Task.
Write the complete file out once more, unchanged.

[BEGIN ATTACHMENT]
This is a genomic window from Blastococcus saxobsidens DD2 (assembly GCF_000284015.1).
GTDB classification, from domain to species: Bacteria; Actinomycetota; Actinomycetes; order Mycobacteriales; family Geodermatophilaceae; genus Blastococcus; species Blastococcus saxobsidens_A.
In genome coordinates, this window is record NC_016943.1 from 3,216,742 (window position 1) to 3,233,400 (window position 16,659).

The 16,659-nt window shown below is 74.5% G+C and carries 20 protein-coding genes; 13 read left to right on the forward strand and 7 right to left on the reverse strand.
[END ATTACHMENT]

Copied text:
This is a genomic window from Blastococcus saxobsidens DD2 (assembly GCF_000284015.1).
GTDB classification, from domain to species: Bacteria; Actinomycetota; Actinomycetes; order Mycobacteriales; family Geodermatophilaceae; genus Blastococcus; species Blastococcus saxobsidens_A.
In genome coordinates, this window is record NC_016943.1 from 3,216,742 (window position 1) to 3,233,400 (window position 16,659).

The 16,659-nt window shown below is 74.5% G+C and carries 20 protein-coding genes; 13 read left to right on the forward strand and 7 right to left on the reverse strand.